When politicians want to look busy while avoiding tough decisions during an election year, what do they do? They form commissions and councils.
And when President Barack Obama saw Americans struggling with higher
gasoline and home energy prices, did he encourage more domestic oil
exploration, off-shore drilling, or coal production, while lowering
taxes on energy? Of course not.
After all, with political observers
expecting a close presidential race this year, Obama needs the
financial and institutional support of far-left environmental groups. The
result has been the President anointing certain energy sources -- such
as wind and natural gas -- as energies of the future, while
implementing regulatory hurdles for more dependable fuels like oil and
Over the last decade, natural gas has exploded as an important energy
source in the United States, accounting for almost one quarter of all
energy consumed. Natural gas has boosted economic activity in states
like Ohio, North Dakota, and Pennsylvania, and until recently, it has done
so largely without the benefit of preferential treatment from the
But to expedite this natural gas boom, President Obama recently
decided to form an interagency natural gas council run by Cecilia Muñoz, a former community organizer with La Raza and White House
bureaucrat with deep ties to George Soros, the billionaire investor
who made his fortune in currency trading throughout the world while
bankrolling liberal political efforts. Muñoz formerly led the Open
Society Institute and the Center for Community Change, two
organizations which are directly connected to Soros, MoveOn.org,
ACORN, and other fringe groups with a long record of opposing the
development of America's oil and coal resources.
If having a new council run by the far left was not enough, President
Obama continues to support major Democratic donors such as Soros by
picking winners and losers in the energy industry. One example of this government intervention is a package of risky subsidies inside a bill known as the NAT GAS Act. This legislation attempts to
artificially encourage a transition to more natural gas usage by
offering tax credits for natural gas vehicles, fueling stations, and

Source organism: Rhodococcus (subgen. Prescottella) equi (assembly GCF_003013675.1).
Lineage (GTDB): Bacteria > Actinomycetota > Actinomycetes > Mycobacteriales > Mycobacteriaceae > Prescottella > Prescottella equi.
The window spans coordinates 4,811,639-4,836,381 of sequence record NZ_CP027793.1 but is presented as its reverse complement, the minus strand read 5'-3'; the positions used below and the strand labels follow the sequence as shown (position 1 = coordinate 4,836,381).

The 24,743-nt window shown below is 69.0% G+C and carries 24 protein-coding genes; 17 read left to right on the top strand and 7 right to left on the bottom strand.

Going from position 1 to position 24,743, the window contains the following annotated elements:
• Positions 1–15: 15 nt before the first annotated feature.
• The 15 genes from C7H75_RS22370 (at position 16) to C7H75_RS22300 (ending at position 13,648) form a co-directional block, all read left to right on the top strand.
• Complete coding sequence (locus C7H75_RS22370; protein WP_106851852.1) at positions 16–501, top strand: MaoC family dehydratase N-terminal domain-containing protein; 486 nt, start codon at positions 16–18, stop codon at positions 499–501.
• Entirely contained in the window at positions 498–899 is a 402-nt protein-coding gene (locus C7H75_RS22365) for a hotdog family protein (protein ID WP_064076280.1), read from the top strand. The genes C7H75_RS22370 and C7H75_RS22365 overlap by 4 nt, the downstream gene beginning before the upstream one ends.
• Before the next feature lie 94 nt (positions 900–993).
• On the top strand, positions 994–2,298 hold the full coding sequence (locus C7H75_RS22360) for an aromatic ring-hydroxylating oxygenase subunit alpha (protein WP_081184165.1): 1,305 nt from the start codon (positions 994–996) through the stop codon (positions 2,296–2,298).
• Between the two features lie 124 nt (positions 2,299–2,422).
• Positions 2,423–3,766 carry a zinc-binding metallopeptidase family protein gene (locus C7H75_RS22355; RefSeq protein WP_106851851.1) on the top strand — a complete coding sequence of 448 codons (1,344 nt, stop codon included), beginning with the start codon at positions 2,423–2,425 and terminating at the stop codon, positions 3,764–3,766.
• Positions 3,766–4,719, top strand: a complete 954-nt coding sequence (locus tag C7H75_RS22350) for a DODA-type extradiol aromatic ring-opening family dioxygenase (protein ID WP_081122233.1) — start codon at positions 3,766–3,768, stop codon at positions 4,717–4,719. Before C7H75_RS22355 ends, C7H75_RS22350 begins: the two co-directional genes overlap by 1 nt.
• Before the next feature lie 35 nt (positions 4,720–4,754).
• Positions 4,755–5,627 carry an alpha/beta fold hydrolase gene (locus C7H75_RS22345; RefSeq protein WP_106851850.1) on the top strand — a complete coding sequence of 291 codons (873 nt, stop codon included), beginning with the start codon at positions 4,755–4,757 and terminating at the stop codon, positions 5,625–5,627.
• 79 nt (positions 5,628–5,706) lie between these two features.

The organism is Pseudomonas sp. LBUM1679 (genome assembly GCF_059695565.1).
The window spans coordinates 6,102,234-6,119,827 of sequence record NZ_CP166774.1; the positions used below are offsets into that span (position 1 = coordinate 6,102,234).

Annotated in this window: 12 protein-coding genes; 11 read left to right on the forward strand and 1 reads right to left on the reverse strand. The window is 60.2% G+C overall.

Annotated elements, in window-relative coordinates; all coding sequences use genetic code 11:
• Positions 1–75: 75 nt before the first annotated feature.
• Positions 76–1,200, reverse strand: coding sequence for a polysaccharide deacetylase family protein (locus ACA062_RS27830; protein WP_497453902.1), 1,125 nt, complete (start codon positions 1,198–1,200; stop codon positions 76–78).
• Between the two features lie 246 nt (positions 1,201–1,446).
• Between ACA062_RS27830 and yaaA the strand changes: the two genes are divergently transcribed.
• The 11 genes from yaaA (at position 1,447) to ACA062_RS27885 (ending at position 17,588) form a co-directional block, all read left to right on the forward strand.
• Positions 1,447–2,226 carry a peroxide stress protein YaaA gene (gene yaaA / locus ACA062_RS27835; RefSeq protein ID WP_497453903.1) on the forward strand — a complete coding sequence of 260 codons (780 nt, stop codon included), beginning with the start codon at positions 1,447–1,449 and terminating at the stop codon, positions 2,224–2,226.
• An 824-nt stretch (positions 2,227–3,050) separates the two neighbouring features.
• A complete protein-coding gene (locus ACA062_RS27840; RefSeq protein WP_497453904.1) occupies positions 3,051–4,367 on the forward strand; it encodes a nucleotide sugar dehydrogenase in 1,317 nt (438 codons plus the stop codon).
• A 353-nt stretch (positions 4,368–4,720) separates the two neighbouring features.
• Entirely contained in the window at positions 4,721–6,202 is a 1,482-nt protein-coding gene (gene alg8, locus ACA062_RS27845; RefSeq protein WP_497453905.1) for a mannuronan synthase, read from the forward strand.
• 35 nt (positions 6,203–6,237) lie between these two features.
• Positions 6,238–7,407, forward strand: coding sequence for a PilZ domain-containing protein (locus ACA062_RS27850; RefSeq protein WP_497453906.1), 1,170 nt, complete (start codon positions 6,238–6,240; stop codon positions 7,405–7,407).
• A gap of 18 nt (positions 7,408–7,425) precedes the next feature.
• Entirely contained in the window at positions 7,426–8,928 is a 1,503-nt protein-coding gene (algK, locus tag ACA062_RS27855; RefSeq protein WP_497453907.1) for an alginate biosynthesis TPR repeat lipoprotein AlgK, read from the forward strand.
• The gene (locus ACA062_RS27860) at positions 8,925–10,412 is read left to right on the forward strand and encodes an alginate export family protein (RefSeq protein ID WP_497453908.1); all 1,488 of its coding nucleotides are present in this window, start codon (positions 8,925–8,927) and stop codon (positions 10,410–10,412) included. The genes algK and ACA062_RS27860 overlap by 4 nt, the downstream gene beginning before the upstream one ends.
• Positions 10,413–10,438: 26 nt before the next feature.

storage facilities. As we all saw with the collapse of inefficient
companies like Solyndra, when private investors are not willing to
fund a new project, politically connected firms try to force taxpayers
to fund their schemes.
But if natural gas is an already cheap and abundant source of energy,
why would we subsidize it?
The answer may be that the Soros Fund Management, which is
Soros' investment vehicle, owns more than $90 million of shares in a
Vancouver, British Columbia company which produces the same natural
gas-powered engines which the act would encourage the use of. Soros
has personally donated $5,000 to the act's co-sponsor, Rep. Nita Lowey
of New York, and his family donated $121,000 to the Democratic
Senatorial Campaign Committee, while the lead sponsor of the act,
Senator Robert Menendez of New Jersey, was chairman. This is in addition
to the countless (and often untraceable) millions of dollars Soros
pours into Democratic campaigns through the activities of his
non-profit organizations and political committees.
Natural gas is a valuable and commonly used fuel. But it is not a
silver bullet to our nation's massive energy conundrum. And just like
wind, solar, and nuclear, it should be left to succeed or fail based
on private market forces. Government should not have the legal
authority to hand your hard-earned dollars over to a private industry just because a handful of politicians think they have the right to
make decisions about what energy consumers use.
We have seen the costly errors of government manipulating energy
markets, and Obama must not allow wealthy activists to profit at the
expense of taxpayers. Conservatives should oppose the NAT GAS Act and
other measures that give one specific fuel a distinct marketplace
advantage over others.
Ken Blackwell is a member the board of directors of, both, the Club for Growth and
the NationalTaxpayers Union. He is a senior fellow at the Family Research Council.